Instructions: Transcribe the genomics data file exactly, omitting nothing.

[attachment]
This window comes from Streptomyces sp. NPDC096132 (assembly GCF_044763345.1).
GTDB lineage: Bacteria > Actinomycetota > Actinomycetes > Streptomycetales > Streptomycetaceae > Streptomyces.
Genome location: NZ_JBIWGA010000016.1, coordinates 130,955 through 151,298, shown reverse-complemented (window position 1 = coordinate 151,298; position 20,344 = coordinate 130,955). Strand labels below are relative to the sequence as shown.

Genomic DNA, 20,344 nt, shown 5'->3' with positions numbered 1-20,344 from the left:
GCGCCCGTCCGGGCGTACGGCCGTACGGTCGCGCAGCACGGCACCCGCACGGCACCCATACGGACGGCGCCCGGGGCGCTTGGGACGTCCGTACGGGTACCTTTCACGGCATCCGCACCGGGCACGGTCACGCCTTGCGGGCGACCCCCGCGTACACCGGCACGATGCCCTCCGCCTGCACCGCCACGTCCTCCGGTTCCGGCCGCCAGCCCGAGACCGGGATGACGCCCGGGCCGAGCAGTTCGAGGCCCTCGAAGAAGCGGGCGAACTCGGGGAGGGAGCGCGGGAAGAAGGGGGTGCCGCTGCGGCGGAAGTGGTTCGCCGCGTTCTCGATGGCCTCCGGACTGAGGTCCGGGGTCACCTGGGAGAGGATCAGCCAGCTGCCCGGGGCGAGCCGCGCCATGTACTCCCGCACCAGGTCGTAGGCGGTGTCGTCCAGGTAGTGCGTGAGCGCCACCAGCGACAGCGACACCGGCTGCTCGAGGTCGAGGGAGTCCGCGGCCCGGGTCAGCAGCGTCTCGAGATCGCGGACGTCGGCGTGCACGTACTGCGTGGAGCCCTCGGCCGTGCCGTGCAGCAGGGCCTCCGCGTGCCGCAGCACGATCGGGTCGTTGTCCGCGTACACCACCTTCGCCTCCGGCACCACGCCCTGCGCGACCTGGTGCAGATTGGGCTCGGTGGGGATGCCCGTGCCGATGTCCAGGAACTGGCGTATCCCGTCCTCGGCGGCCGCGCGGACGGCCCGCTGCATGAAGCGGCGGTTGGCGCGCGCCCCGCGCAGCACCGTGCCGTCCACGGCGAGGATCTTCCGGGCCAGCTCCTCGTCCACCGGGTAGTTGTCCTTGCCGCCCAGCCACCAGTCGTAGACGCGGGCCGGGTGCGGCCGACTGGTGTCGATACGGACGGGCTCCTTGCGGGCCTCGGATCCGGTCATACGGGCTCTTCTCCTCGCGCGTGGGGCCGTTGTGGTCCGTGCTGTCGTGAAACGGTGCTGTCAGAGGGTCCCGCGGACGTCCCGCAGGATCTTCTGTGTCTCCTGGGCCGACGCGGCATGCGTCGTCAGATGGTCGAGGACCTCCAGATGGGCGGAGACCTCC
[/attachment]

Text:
This window comes from Streptomyces sp. NPDC096132 (assembly GCF_044763345.1).
GTDB lineage: Bacteria > Actinomycetota > Actinomycetes > Streptomycetales > Streptomycetaceae > Streptomyces.
Genome location: NZ_JBIWGA010000016.1, coordinates 130,955 through 151,298, shown reverse-complemented (window position 1 = coordinate 151,298; position 20,344 = coordinate 130,955). Strand labels below are relative to the sequence as shown.

Genomic DNA, 20,344 nt, shown 5'->3' with positions numbered 1-20,344 from the left:
GCGCCCGTCCGGGCGTACGGCCGTACGGTCGCGCAGCACGGCACCCGCACGGCACCCATACGGACGGCGCCCGGGGCGCTTGGGACGTCCGTACGGGTACCTTTCACGGCATCCGCACCGGGCACGGTCACGCCTTGCGGGCGACCCCCGCGTACACCGGCACGATGCCCTCCGCCTGCACCGCCACGTCCTCCGGTTCCGGCCGCCAGCCCGAGACCGGGATGACGCCCGGGCCGAGCAGTTCGAGGCCCTCGAAGAAGCGGGCGAACTCGGGGAGGGAGCGCGGGAAGAAGGGGGTGCCGCTGCGGCGGAAGTGGTTCGCCGCGTTCTCGATGGCCTCCGGACTGAGGTCCGGGGTCACCTGGGAGAGGATCAGCCAGCTGCCCGGGGCGAGCCGCGCCATGTACTCCCGCACCAGGTCGTAGGCGGTGTCGTCCAGGTAGTGCGTGAGCGCCACCAGCGACAGCGACACCGGCTGCTCGAGGTCGAGGGAGTCCGCGGCCCGGGTCAGCAGCGTCTCGAGATCGCGGACGTCGGCGTGCACGTACTGCGTGGAGCCCTCGGCCGTGCCGTGCAGCAGGGCCTCCGCGTGCCGCAGCACGATCGGGTCGTTGTCCGCGTACACCACCTTCGCCTCCGGCACCACGCCCTGCGCGACCTGGTGCAGATTGGGCTCGGTGGGGATGCCCGTGCCGATGTCCAGGAACTGGCGTATCCCGTCCTCGGCGGCCGCGCGGACGGCCCGCTGCATGAAGCGGCGGTTGGCGCGCGCCCCGCGCAGCACCGTGCCGTCCACGGCGAGGATCTTCCGGGCCAGCTCCTCGTCCACCGGGTAGTTGTCCTTGCCGCCCAGCCACCAGTCGTAGACGCGGGCCGGGTGCGGCCGACTGGTGTCGATACGGACGGGCTCCTTGCGGGCCTCGGATCCGGTCATACGGGCTCTTCTCCTCGCGCGTGGGGCCGTTGTGGTCCGTGCTGTCGTGAAACGGTGCTGTCAGAGGGTCCCGCGGACGTCCCGCAGGATCTTCTGTGTCTCCTGGGCCGACGCGGCATGCGTCGTCAGATGGTCGAGGACCTCCAGATGGGCGGAGACCTCC